48 warehouses (2 owned, 46 third party) 75 logistics services suppliers 500+ cast and temps in logistics/operations 10 different IT systems

Parks & Resorts Supply Chain Characteristics


Significant international sources of supply On-site warehousing support for merchandise, food, and general supplies Strategic outsourcing relationships in place Hundreds of unique store layouts in each resort Tens of thousands of active SKUs SKU management driven by guest service and The Show Daily replenishment of A items Holistic approach to supply chain management Electronic integration of supply base Total cost approach to sourcing Lead-time analysis and reduction

Major BU initiatives

Supply chain system rationalization Facility utilization

Hong Kong Disneyland and Asia supply chain strategy


Current plans are to open by the middle of the decade One theme park is initially planned, with significant expansion provisions Merchandise, food, and general supplies warehousing and distribution operations must be established Merchandise operations have the potential for servicing more than the Hong Kong park Existing supply chain services will be leveraged as much as possible to support the new park

Studio Operations Business Unit Example Video and DVD Supply Chain Characteristics
Single core manufacturing partner, and multiple distribution partners in North America and Europe 14,000+ distribution points in North America and 30,000 in Europe 100+ million units of production per year New releases drive sales and are focused on street date Hit title sales exceed 10 million units for a single release Multiple Point of Purchase (POP) displays are shipped for in-store displays Thousands of catalog SKUs are active for distribution and sale Shifting product demand from VHS to DVD Industry average of 20-25% returns

Major BU initiatives
Sales forecasting improvement Inventory reduction Distribution optimization Enhanced supplier partnerships Next generation technologies: video-on-demand and digital cinema

Main drivers:
Improve customer service Reduce administration on a Pan-European basis Achieve physical supply chain efficiencies Reduce exceptions Reduce cost

Structural impact:
Reduction in suppliers from seven to one Same supplier for manufacturing and distribution Single SAP SOP system Ability to move to consolidated billing and administration in the future

Supply Chain Characteristics Retail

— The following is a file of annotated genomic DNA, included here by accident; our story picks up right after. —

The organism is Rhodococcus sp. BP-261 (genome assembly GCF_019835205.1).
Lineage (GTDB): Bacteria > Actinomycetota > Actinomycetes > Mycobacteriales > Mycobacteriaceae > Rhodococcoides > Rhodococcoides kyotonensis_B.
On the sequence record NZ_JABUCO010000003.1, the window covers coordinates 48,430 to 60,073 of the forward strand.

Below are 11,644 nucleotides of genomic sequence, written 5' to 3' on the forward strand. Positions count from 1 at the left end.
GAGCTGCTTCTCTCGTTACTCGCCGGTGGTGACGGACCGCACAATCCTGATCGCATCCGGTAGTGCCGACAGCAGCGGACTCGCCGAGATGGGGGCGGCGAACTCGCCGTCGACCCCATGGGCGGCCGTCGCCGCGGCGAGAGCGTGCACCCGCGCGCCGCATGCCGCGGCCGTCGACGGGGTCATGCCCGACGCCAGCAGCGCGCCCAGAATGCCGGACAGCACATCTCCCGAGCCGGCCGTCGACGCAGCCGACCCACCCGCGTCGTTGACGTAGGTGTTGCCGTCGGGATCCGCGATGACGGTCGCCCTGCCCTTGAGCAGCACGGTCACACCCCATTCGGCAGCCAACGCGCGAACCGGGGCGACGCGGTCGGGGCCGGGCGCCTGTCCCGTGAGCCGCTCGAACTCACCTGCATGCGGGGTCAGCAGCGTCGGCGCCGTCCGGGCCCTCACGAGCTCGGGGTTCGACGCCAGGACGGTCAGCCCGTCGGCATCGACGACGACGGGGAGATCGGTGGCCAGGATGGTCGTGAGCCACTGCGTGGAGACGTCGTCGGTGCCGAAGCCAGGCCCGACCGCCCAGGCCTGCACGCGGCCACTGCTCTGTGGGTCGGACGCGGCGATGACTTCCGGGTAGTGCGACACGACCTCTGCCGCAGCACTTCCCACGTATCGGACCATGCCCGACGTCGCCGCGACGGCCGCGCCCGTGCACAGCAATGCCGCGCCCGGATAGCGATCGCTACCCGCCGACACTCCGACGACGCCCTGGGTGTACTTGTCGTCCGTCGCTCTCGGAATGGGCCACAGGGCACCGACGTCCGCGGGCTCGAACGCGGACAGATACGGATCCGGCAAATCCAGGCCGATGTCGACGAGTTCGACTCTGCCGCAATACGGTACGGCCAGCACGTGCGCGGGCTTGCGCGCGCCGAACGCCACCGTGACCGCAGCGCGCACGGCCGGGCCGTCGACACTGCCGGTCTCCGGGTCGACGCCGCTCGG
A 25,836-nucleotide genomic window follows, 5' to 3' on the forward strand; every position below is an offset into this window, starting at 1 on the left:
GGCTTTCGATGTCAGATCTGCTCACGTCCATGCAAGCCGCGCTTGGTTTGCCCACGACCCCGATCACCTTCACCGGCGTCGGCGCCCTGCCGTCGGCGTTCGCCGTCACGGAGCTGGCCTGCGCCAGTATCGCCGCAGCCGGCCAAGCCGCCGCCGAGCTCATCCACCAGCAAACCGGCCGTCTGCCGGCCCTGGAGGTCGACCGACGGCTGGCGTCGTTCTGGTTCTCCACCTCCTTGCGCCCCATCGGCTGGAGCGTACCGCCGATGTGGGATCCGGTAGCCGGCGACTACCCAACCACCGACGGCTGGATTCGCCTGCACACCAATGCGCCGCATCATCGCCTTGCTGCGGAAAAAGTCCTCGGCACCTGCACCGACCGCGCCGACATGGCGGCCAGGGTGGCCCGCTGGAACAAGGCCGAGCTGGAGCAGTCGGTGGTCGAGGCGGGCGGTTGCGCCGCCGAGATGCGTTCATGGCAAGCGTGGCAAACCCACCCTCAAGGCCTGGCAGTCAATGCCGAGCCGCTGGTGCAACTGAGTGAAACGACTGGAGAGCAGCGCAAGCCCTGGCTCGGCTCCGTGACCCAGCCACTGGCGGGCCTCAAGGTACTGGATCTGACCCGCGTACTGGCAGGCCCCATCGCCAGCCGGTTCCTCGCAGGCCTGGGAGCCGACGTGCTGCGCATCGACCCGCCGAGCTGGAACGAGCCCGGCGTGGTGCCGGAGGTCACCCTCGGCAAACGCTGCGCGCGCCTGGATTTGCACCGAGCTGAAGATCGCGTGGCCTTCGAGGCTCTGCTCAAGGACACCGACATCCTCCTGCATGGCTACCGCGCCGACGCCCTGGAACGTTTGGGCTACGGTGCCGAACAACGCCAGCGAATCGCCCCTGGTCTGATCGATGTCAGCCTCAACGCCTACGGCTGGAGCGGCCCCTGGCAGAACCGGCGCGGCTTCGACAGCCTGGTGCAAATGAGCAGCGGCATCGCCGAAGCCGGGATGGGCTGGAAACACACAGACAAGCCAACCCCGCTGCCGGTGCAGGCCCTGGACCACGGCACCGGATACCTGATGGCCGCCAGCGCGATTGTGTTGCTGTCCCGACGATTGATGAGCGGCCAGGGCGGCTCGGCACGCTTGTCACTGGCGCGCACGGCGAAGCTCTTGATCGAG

Highly automated retail distribution center in Memphis, TN, of more than 600,000 sq.ft. Less automated retail distribution center in Lutterworth, UK, of 200,000 sq.ft. Approximately 700 locations in nine countries Approximately 250 million guests each year visit the stores Peak seasons are Easter, Halloween, and Christmas Products are diverse in size and weight and include beds, pins, plush, garments, snow globes, toys, and kitchenware Utilize distribution partners for delivery

B-to-C (DisneyStore.com and Catalog)


Main B-to-C distribution center in Jonesville, SC, of more than 400,000 sq.ft. 2,400 Disney products offered on-line Also provides distribution services for other business units

Home office provide import and customs support for all North American business units except Walt Disney World and Walt Disney Imagineering Major BU initiatives
Distribution optimization through shared assets

Migration to demand-based replenishment Store conversion new layouts and new formats Supply chain visibility inbound and outbound

The North American Supply Chain Assessment is focused on transportation-related processes

Strategic Sourcing/Supply Chain Improvement Roadmap will be followed to ensure a robust solution is developed

A common process and metrics terminology will be communicated; training and education will be important parts of the improvement process

Logistics providers will be reevaluated to determine their ability to support Disneys supply chain vision at a competitive cost

Additional operational improvements are underway


European VHS and DVD distribution sourcing and enhanced supply chain improvements Global ERP Standardization Data availability Administrative cost reduction eSource Electronic supplier catalogs Auctions Paperless receipts and payments Sourcing improvements Vendor compliance MRO inventory management and global service contracts Consistent contracts Total landed cost